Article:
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Engineering Controls Database

Best Practices for Dust Control in Coal Mining – Continuous Mining Operations – Water Spray Systems

Respirable dust exposure has long been known to be a serious health threat to workers in many industries. In coal mining, overexposure to respirable coal mine dust can lead to coal workers’ pneumoconiosis (CWP). CWP is a lung disease that can be disabling and fatal in its most severe form. In addition, miners can be exposed to high levels of respirable silica dust, which can cause silicosis, another disabling and/or fatal lung disease. Exposure to coal mine dust may also increases a miner’s risk of developing chronic bronchitis, chronic obstructive pulmonary disease, and pathologic emphysema.

Once contracted, there is no cure for CWP or silicosis. The goal, therefore, is to limit worker exposure to respirable dust to prevent development of these diseases.
CWP contributed to the deaths of 10,406 U.S. miners during 1995–2004 [NIOSH 2008]. Pneumoconiosis continues to be a very serious health threat to underground coal mine workers.

The greatest source of respirable dust at continuous mining operations is the continuous mining machine. Dust generated by the continuous miner has the potential to expose the miner operator and anyone working downwind of the active mining. Also, continuous miner and roof bolter operators are often exposed to elevated silica levels as a result of cutting or drilling into rock. For operations on reduced dust standards, MSHA inspector samples from 2004–2008 show that 20% of miner operator samples and 10% of bolter operator samples exceeded their applicable reduced dust standard [MSHA 2009].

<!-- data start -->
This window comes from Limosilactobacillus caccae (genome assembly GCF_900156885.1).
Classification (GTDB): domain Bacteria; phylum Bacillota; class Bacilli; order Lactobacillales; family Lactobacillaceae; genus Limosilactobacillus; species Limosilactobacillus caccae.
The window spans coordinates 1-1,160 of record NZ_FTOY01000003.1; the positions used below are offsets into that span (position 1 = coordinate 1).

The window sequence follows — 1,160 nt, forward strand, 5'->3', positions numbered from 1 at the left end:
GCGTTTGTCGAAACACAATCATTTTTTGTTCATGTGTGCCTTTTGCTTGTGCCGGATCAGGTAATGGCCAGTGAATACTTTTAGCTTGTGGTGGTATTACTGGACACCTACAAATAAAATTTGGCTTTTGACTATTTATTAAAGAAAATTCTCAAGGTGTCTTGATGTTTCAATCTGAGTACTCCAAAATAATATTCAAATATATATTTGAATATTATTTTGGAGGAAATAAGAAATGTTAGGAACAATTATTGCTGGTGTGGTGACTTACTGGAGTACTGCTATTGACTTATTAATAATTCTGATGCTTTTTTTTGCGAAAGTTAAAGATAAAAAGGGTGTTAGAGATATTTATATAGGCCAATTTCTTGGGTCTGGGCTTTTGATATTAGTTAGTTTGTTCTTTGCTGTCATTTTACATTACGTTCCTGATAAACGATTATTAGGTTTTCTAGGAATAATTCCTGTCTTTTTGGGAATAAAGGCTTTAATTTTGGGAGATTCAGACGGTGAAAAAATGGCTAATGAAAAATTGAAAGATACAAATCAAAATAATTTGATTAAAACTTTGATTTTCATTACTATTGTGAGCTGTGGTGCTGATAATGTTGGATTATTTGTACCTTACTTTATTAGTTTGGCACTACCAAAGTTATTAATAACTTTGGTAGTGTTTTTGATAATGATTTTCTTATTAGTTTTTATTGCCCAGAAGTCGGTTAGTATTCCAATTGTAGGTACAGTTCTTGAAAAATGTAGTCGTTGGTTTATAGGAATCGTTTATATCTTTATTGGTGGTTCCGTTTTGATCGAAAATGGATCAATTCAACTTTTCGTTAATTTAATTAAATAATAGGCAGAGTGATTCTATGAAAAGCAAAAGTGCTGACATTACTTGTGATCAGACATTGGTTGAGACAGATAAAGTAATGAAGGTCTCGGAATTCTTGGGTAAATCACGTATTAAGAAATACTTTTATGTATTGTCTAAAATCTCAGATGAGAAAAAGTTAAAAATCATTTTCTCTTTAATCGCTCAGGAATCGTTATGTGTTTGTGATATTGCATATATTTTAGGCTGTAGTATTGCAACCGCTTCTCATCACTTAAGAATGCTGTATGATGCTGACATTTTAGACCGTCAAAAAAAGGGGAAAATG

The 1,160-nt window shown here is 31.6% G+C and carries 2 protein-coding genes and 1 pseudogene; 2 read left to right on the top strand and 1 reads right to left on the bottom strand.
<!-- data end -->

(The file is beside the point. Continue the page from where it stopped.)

As with any dust source, air and water are used to dilute, suppress, redirect, or capture dust. Suppression of dust is the most effective means of dust control. Suppression is achieved by the direct application of water, usually at the point of attack, to wet the coal before and as it is broken to prevent dust from becoming airborne. Once dust is airborne, other methods of control must be applied to dilute it, direct it away from workers, or remove it from the work environment. Redirection of dust is achieved by water sprays that move dust-laden air in a direction away from the operator and into the return entry or behind the return curtain. Capture of dust is achieved either by water sprays that impact with the dust in the air to remove it or with mechanical dust collectors.

There are several types of water sprays available for use on continuous miners to control dust. Spray nozzle type, location, pattern, flow, and pressure are all factors to consider when designing a spray system. The type of spray used at a particular location depends on the desired application. For example, for suppression of dust, high flow at low pressure close to the source is most effective. For airborne dust capture, smaller high-velocity droplets are required to impact with dust and remove it from the air. For redirection, higher pressure is required. Figure 1 shows the sprays most commonly used for controlling dust.

Figure 1 - Spray types used for dust control in mining.

Figure 1 - Spray types used for dust control in mining.

Figure 2 shows the airborne capture performance of the different spray nozzles at different operating pressures and compares the relative effectiveness of each spray type. Although air-atomizing nozzles produce the best airborne dust capture, their use in mines is impractical due to high maintenance requirements (i.e., they are prone to clogging) and the need to supply compressed air to each nozzle.

Figure 2 - Relative spray effectiveness of four spray nozzles used in mining.

Figure 2 - Relative spray effectiveness of four spray nozzles used in mining.